The next step includes comparing the research feedback with existing processes and identifying any gaps that are not in alignment with the type of experience your customers are telling you they expect or would like to have.  If the two are in conflict, you know it’s time to make some changes.

For example, when your team receives a service request the standard may be to respond to that request within a certain time frame. If the person responsible for responding meets that standard, we (the company) perceive that they’ve completed that task.

However, when you think about that same service request from the customer’s perspective, there are probably additional things that are important to them outside of the timeliness of the response. Was their apartment left in the same condition as when the technician entered it? Was the item actually fixed? Did anyone communicate to them what the actual problem was and what was done to repair it?  Were other items in need of repair that were also fixed that were observed while the technician was in the apartment home?  Was the process for reporting the request convenient and hassle free? Did you give me an opportunity to confirm to you the request is closed to my satisfaction?

You can see how there are different perspectives - even if the issue was handled in a timely manner (from our internal measures) the customer experience may have been negative if the other items are not considered.

How can a multifamily operator incorporate a customer experience approach into their culture?

To build a solid customer experience approach into your culture, here’s where you need to focus:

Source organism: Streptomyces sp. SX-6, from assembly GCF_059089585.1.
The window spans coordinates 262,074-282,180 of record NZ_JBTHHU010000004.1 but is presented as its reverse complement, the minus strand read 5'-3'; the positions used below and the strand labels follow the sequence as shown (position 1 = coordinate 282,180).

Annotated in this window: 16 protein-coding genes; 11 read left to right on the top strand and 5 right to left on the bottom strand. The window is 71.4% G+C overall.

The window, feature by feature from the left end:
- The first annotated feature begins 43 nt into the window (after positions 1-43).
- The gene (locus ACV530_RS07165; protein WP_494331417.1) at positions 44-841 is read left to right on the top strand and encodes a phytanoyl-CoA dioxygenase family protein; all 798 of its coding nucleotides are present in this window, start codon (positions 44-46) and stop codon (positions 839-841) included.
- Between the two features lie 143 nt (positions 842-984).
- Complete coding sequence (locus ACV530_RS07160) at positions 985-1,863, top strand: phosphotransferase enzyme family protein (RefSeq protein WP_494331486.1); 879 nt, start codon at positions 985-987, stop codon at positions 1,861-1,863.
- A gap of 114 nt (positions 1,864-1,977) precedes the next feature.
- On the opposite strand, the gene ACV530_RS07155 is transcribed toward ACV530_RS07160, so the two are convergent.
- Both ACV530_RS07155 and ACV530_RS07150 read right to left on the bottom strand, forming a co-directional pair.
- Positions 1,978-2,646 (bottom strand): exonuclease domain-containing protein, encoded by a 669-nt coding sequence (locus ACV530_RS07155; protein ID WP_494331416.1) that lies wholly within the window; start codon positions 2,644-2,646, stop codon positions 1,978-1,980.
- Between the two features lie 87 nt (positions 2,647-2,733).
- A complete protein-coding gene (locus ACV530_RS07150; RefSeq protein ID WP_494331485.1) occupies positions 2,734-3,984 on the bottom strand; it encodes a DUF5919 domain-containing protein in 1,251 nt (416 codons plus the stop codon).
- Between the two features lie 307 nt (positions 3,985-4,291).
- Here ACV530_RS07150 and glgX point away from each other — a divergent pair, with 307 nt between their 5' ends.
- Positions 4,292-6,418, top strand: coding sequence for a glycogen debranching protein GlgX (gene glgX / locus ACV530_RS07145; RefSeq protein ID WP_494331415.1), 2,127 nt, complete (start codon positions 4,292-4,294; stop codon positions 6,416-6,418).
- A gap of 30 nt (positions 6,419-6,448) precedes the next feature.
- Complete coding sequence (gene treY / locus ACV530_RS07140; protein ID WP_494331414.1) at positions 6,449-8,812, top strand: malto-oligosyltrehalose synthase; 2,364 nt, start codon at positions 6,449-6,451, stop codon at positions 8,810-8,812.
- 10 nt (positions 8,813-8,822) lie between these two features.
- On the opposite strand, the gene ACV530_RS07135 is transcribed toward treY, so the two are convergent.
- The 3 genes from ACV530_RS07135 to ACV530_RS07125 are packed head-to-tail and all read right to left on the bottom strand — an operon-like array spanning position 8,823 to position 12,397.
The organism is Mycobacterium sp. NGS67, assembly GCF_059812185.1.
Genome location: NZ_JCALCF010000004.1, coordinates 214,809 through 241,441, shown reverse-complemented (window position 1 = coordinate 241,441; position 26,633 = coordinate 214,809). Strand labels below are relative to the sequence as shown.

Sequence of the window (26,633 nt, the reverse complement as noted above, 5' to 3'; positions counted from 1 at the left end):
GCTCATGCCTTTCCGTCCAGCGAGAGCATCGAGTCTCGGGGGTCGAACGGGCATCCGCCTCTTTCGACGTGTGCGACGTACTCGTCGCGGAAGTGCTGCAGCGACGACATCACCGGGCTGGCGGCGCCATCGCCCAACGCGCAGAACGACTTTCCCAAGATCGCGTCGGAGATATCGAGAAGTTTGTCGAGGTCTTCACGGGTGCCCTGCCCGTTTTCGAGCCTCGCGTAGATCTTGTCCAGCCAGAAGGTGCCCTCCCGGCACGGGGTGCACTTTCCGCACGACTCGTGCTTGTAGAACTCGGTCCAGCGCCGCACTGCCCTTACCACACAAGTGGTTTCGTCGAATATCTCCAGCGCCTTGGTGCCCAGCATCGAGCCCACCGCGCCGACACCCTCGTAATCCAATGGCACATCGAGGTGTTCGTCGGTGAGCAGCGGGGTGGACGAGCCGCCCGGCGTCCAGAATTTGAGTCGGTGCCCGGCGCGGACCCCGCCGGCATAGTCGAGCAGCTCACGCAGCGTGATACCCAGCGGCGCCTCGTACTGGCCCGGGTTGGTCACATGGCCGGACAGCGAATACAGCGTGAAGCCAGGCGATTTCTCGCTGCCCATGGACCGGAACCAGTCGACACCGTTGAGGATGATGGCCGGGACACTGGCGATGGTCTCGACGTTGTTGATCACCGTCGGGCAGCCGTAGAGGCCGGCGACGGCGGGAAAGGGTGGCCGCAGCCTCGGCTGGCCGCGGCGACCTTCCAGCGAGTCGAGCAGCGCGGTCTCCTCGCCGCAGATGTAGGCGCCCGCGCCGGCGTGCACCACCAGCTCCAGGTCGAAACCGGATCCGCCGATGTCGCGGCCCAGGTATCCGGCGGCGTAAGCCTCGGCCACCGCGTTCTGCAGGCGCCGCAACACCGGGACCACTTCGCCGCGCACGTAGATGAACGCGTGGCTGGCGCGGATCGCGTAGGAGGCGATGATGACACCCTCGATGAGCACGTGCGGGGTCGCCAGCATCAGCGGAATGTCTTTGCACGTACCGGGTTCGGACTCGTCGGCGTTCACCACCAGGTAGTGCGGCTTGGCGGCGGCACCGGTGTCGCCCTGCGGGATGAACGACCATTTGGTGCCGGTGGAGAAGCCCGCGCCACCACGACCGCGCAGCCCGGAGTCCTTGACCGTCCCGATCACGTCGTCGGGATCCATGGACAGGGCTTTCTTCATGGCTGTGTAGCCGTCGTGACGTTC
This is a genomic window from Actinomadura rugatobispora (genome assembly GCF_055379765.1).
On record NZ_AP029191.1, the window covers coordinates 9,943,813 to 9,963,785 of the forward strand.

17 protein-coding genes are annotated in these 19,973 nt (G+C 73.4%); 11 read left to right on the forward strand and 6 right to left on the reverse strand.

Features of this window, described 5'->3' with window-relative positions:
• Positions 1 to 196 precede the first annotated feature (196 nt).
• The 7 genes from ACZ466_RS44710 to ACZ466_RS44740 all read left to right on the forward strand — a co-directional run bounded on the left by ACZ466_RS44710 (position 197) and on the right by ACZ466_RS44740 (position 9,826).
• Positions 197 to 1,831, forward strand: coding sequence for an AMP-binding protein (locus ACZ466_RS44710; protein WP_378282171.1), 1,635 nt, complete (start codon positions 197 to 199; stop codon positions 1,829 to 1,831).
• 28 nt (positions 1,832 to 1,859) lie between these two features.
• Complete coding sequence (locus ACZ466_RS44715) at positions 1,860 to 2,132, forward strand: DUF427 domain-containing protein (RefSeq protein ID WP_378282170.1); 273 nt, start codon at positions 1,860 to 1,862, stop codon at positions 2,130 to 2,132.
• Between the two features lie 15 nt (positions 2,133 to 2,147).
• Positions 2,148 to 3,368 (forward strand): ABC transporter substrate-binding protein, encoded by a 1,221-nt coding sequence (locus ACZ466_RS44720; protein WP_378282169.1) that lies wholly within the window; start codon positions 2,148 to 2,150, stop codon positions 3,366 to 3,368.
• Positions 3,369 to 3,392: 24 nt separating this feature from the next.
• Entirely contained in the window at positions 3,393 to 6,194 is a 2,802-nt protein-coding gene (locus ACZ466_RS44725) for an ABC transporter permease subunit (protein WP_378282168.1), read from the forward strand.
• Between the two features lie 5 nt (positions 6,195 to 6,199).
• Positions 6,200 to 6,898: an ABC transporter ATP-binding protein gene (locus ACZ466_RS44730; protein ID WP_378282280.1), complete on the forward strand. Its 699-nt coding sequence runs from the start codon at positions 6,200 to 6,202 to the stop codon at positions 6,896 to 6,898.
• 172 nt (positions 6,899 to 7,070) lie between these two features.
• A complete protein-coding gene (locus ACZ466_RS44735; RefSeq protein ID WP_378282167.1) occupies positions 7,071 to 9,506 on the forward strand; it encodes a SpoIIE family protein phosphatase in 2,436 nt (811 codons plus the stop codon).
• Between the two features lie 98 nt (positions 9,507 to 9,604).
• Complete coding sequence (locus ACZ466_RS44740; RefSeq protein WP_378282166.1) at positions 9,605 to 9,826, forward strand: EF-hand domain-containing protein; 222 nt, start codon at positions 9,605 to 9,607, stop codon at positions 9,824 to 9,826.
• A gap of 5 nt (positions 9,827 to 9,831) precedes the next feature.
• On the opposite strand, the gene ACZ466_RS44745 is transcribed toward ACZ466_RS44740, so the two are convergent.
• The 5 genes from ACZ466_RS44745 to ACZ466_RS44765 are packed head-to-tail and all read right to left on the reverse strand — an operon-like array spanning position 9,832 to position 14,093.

• Identify and focus on what your prospects and customers value…and what annoys them

  • Evaluate your processes to ensure they align with the values and expectations of your prospects and that they eliminate the sources of annoyance.

  • Evaluate your people. Are they equipped to deliver the customer experience your customers expect?

  • Make changes to processes, policies and training that reflect the desired experience.

  • Coach your teams on how to deliver that value.

  • Close the loop with surveys or other feedback mechanisms to continually improve

While customer service will always be important, in multifamily customer experience can be the difference between success and failure. In our industry, the customer’s experience begins the second the customer learns about us and our brand (that might be online or in person). It carries on through first contact all the way through move in, their time living with us and then through renewal and as they eventually move out. Customer experience considers the entire journey.

In the multifamily industry, our customers live with us which is often more of a challenge, but this also gives us a better opportunity to create loyal residents who rave about their wonderful experiences!